As the Human Rights Commission of Pakistan (HRCP) notes “The mark of a civilized society is the way it treats – and protects – its children.” The discovery of the bodies of four children in Kasur, Punjab, in mid-September follows several high profile cases of child abuse and murder over the last few years including the 2015 child pornography ring that targeted 300 children and 2018 rape and murder of six-year old Zainab Ansari.
As the HRCP fact-finding report states “All three bodies were found lying next to each other in a deserted sandy area near the town. Faizan’s body was recovered by locals on the information of a sand seller; the police found the remaining victims. Informants claimed that the police had sent the remains of these victims for DNA reports. On 27 September, the media reported that the police had arrested 21 suspects, but had no conclusive evidence yet with which to make any charges.”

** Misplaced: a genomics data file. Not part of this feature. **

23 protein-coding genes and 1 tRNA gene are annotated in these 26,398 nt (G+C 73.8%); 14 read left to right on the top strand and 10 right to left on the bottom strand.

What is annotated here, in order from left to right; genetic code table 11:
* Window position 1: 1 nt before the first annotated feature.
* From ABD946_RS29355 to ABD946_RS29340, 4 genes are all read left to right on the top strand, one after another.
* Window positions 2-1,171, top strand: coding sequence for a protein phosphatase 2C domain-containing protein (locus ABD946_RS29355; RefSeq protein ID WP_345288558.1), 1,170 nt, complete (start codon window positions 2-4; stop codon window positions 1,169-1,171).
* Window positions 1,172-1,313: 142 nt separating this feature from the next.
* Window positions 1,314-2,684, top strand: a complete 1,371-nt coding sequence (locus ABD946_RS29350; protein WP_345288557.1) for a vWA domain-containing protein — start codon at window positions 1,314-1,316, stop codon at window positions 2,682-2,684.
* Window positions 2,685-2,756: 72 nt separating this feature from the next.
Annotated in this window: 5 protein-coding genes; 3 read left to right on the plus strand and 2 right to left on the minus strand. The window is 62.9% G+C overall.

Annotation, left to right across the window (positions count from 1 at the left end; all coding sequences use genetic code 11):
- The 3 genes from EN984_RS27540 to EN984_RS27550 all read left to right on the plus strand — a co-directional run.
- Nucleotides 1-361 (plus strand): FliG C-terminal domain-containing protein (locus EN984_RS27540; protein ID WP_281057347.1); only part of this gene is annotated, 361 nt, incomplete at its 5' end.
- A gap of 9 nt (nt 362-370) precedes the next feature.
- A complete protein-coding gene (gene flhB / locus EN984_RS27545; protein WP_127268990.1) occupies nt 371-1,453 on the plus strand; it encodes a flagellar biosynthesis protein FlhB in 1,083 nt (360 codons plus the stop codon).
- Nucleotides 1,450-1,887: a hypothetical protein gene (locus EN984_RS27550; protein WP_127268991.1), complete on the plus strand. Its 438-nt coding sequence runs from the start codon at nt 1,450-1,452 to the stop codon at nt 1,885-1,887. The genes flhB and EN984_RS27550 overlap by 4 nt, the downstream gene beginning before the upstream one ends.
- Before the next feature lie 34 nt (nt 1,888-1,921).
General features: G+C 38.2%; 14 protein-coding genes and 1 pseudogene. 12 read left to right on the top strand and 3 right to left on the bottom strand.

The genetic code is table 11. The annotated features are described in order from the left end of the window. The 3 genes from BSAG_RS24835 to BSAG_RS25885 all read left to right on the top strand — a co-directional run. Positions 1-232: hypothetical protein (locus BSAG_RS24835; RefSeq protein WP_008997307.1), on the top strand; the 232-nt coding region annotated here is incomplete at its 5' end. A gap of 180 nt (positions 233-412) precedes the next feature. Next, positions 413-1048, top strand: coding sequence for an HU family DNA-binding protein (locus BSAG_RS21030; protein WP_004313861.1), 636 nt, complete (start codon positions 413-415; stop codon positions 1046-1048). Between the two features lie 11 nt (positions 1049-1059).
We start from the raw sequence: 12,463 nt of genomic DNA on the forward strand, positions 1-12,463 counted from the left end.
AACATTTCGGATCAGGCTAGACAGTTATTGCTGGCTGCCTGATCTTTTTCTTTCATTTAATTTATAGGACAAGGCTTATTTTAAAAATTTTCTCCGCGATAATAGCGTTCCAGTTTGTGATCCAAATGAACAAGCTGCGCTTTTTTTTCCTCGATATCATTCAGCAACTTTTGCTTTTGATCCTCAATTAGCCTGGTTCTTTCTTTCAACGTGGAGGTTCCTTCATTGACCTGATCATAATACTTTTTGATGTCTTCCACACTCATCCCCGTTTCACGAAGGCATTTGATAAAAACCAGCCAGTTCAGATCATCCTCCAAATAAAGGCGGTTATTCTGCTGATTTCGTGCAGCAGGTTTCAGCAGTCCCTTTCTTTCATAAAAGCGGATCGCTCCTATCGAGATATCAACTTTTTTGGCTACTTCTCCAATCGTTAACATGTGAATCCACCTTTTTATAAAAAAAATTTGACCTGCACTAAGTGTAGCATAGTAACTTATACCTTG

Further, “While the police explained the measures they had taken to some extent, almost all the victims’ families felt they had received very little or no support from the administration and law enforcement agencies and held little hope that the police investigation would reveal the culprit or culprits.”
The HRCP also issued the following recommendations:
“The FIR registration process must be made easier for complainants and police sensitized to dealing with complaints relating to missing children.
Security cameras should be installed in the town.
Schools, colleges, madrassas and mosques should be used as platforms to raise awareness of child sexual abuse and to suggest measures for protecting children.
The areas where these – and similar – incidents have occurred must be searched thoroughly for any other evidence and identified by the administration so that people avoid the area at present.”